5 Ways to Be a Better Listener

Seniors can easily become isolated and lonely. Learning how to practice ‘Active Listening’ can help the elderly remain connected.

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- Posted on Jul 19, 2019

A senior women chats with family on her tablet

Diane Stark was right to worry about her widowed mother-in-law. Research shows that social isolation takes a toll on health, well-being and quality of life, especially as we get older. That’s why the Good Samaritan Society developed Kin Ministry, an innovative program that coordinates in-person, phone and video-chat connections between isolated seniors and volunteers from their faith community. Even though “technology can be an important part of the solution for loneliness,” says Denice Dengler, Kin Ministry’s manager, “people still want and need human connection.” Active listening is the key, according to Dengler and Barb Schwery, executive director of BeFriender Ministry, which trains the volunteers. Here are their tips for becoming a better, more active listener:

Do some self-reflection. We each have our own communication style, Schwery says. How have your life experiences shaped how you listen and communicate? What were things like in your family growing up? What is your role in life now? Also, consider how day-to-day occurrences affect your interactions. If someone cuts you off in traffic, say, how might that affect your conversations with colleagues later that day?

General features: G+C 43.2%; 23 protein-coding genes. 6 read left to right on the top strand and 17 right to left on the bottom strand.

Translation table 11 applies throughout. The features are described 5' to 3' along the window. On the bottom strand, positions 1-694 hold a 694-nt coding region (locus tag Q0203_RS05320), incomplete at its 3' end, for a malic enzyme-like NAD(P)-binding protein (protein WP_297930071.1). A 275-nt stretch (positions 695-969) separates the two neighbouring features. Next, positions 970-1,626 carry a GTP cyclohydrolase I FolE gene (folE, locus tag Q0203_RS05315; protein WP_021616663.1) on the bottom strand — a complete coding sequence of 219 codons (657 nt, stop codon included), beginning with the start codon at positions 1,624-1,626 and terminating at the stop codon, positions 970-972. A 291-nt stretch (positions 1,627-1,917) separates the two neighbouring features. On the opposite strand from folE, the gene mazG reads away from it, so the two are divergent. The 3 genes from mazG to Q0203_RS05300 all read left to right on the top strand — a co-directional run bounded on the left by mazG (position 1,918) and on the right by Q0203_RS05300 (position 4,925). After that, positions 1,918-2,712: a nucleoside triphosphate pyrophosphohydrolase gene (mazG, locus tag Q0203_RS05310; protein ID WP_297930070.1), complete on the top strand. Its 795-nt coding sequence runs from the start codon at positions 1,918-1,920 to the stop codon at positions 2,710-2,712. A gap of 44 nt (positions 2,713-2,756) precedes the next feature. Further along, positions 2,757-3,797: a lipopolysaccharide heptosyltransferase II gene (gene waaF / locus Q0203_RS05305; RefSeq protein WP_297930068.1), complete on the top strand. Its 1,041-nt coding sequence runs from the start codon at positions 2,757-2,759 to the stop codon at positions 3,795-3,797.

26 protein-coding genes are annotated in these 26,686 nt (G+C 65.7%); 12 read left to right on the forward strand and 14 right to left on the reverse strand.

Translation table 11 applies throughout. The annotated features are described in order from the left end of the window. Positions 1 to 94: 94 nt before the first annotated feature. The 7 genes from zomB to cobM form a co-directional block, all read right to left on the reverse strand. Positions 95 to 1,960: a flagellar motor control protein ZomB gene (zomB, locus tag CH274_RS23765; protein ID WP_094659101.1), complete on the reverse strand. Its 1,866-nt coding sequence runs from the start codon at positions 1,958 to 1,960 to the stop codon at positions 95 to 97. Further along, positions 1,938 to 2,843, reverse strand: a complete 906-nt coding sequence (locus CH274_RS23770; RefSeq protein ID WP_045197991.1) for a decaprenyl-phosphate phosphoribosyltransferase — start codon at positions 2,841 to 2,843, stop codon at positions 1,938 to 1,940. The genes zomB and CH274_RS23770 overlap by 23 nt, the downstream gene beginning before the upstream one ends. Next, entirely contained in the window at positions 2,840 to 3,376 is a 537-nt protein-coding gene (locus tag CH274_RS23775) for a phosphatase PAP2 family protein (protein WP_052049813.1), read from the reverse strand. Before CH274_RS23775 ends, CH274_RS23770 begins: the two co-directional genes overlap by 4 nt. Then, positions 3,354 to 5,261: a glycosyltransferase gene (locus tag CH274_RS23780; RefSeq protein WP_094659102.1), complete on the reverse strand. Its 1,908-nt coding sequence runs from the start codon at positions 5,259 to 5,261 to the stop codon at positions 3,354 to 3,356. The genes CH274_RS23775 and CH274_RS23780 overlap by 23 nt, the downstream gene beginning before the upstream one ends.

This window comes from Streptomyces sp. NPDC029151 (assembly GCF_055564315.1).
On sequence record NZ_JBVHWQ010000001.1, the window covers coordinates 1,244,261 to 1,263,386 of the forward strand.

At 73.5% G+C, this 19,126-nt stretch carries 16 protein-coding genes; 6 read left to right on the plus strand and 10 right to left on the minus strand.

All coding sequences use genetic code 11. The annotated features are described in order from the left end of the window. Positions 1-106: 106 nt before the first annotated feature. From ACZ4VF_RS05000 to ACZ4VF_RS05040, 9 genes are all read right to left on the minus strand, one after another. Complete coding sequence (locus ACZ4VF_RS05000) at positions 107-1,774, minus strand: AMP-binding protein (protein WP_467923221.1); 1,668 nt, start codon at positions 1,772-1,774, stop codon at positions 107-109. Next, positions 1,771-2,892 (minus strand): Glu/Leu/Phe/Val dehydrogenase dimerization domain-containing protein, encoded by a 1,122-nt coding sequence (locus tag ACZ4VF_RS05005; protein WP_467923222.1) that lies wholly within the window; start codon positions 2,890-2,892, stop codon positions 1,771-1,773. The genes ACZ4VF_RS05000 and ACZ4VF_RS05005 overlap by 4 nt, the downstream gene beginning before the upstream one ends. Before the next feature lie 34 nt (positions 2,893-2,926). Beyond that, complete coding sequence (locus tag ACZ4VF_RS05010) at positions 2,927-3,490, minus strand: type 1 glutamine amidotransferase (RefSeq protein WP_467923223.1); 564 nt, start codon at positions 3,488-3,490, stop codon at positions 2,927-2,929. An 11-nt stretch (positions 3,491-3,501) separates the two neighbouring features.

Meet the other person where they are. “If you visit someone who’s grieving, for example, they might not want to talk about it at first,” Schwery says. “Maybe they want to talk about gardening instead. Letting them lead the conversation builds trust.” They’ll talk about what’s really on their minds when they’re ready to.

Respond with understanding. In conversations, “people typically think, ‘What do I need to say next?’ rather than ‘How do I make sure I understood?’” Schwery notes. To better understand someone’s story from their perspective, restate what you think you heard. For example: “Sounds like you really miss your daughter.”

Think caring, not curing. You’re not there to teach or give advice. “Just be a listening presence,” Dengler says. Remind yourself, “I don’t have to have all the answers. It’s not up to me to fix this. I’m going in to learn.” Asking open-ended questions gives the other person the opportunity to choose how to respond.

Be nonjudgmental. It’s healing to talk about your experiences, thoughts and feelings without being judged or criticized. Provide a safe space for someone to do that. “Listen in the way you would like to be listened to,” Schwery says.

Visit good-sam.com/guideposts to learn more about Kin Ministry and other programs supported by the Good Samaritan Foundation.

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